“I haven’t been on a swing in years,” Anthony Hamilton explains as he glides on a friend’s swing in North Carolina. The Grammy Award-winning singer/songwriter is taking breather as 2012 sets in, coming off the high of his recent release Back to Love. With a decade invested in music, Hamilton has carved a sizeable niche, due largely to his relatable songwriting hugged by his deep textured vocals.
Anthony Hamilton rose to fame in 2003 with the release of his debut album Comin’ From Where I’m From. The platinum-plus selling work yielded the colossal hit “Charlene,” solidifying Hamilton’s place in music. His fanbase evolved from cult to widespread (affectionately referred to by Hamilton as “fanmily”). Six albums later, the crooner still achieves relevance in a fickle industry.
“Tempo is very important nowadays,” he explains. “You have to have some on an album; plenty of it.” He took note on Back to Love. “This new album came in sections,” he says. “I was in a space where I wanted to change it up a bit. I was in a moving mood; I wanted to feel like it was traveling. Even the ballads, like, let’s make this thing move a little bit.”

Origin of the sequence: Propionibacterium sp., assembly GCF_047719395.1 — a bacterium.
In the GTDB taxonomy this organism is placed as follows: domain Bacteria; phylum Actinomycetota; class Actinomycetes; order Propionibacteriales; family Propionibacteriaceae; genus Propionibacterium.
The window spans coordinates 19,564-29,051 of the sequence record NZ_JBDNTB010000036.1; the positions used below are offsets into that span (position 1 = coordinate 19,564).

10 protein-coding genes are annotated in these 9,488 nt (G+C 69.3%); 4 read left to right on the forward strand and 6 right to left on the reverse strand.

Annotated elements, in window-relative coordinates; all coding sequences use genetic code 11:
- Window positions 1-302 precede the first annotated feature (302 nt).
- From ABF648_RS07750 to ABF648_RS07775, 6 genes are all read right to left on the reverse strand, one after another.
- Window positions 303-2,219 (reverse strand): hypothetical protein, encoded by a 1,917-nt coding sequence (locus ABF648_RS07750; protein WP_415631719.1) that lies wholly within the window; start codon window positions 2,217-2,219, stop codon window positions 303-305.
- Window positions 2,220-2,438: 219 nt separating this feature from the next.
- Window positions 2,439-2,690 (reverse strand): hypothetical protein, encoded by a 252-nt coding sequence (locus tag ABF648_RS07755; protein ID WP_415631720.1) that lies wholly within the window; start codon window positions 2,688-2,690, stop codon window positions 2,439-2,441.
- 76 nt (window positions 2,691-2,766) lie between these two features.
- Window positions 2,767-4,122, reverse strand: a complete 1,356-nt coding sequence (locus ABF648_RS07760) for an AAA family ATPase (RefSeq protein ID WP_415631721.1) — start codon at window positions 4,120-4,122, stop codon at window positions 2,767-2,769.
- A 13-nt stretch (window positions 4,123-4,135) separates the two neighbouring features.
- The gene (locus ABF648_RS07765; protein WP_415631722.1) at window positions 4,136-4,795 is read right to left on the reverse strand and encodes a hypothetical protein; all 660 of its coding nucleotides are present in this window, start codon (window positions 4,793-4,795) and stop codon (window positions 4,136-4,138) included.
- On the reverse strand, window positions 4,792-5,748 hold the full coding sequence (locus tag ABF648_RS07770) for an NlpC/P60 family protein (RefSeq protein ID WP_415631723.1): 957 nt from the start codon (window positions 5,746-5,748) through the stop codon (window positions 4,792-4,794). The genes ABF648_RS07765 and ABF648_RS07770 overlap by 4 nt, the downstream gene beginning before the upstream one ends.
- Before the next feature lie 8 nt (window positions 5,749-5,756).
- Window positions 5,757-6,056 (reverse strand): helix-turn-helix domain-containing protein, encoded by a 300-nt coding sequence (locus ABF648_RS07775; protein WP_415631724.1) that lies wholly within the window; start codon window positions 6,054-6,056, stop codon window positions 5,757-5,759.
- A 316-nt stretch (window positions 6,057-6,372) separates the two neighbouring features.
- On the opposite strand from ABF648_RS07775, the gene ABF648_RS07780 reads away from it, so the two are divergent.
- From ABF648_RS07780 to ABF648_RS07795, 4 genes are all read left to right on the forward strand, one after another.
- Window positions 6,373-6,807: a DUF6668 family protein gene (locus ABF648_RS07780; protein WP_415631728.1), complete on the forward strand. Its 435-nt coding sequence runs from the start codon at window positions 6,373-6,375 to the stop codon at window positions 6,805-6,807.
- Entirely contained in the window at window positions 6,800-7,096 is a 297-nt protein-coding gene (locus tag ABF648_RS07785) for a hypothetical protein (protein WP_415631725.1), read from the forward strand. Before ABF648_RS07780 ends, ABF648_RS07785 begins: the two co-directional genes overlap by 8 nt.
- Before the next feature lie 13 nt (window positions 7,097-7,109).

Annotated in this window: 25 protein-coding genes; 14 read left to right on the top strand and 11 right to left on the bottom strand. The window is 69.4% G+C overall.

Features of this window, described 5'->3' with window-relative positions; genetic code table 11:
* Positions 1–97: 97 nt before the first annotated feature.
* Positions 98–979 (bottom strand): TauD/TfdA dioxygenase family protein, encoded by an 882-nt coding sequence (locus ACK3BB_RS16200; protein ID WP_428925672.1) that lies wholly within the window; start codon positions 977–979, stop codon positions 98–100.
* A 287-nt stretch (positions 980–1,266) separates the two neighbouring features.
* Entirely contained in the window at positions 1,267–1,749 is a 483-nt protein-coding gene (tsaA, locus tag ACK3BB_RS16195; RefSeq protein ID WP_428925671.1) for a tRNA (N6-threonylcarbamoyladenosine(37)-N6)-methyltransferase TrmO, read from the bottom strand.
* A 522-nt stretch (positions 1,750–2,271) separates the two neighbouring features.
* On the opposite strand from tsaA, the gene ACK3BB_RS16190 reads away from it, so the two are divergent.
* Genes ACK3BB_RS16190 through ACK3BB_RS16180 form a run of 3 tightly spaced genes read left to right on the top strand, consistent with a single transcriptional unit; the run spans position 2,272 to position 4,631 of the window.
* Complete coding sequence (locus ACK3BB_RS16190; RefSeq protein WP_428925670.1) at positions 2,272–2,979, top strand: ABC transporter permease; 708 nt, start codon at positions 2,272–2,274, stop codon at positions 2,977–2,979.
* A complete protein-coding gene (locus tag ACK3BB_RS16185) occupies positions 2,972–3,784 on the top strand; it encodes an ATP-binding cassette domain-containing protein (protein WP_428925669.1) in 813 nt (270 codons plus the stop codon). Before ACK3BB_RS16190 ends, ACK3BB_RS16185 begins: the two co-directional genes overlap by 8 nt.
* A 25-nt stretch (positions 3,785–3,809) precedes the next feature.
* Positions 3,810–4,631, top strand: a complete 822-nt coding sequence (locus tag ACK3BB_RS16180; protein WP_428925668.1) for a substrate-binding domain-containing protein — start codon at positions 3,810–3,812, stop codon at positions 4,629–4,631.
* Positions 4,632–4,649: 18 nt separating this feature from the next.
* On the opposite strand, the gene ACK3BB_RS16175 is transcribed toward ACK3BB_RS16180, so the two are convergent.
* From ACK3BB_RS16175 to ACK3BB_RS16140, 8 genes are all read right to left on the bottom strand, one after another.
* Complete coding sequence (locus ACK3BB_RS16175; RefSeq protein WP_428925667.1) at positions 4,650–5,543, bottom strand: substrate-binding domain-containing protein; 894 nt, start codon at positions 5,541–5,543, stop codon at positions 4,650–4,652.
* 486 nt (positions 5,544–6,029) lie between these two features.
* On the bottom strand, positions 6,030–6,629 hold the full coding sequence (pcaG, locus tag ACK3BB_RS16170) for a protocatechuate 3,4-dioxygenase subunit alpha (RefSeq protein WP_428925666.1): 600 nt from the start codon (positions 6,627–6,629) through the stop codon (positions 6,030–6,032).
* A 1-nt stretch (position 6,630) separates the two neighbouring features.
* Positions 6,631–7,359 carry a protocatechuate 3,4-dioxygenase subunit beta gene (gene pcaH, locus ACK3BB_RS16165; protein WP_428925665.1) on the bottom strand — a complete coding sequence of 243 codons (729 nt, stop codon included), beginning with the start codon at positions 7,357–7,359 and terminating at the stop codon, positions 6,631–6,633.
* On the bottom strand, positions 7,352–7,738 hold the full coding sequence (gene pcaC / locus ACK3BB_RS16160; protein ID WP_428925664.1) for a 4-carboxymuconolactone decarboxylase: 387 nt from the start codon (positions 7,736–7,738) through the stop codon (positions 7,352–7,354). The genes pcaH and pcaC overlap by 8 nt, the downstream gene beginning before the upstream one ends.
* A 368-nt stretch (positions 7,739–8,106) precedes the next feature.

However, it’s Hamilton’s strong songwriting that captivates listeners.
“I’m just attracted to life,” Hamilton says of his songwriting inspirations. “The things I’ve experienced from day to day from a child to now, I can just rekindle all of those moments and go from there. I’m always inspired.” With twin sons a little over a year old and another son on the way in June, Hamilton admits that having babies around brings him a whole new level of positivity in his songwriting. “They still keep me busy though,” he jokes.
As a man who calls himself a “lazy alto” and has penned for the likes of Al Green while working with rappers like Rick Ross, Anthony Hamilton is a man for all seasons. In the ever-changing landscape of music, his feet are firmly planted. “I’ve stood the test of time and proven that real music can live in a world where everything is technology-driven and everything is fly by night,” he explains. “With space suits and snare drums, there’s still a place for me.”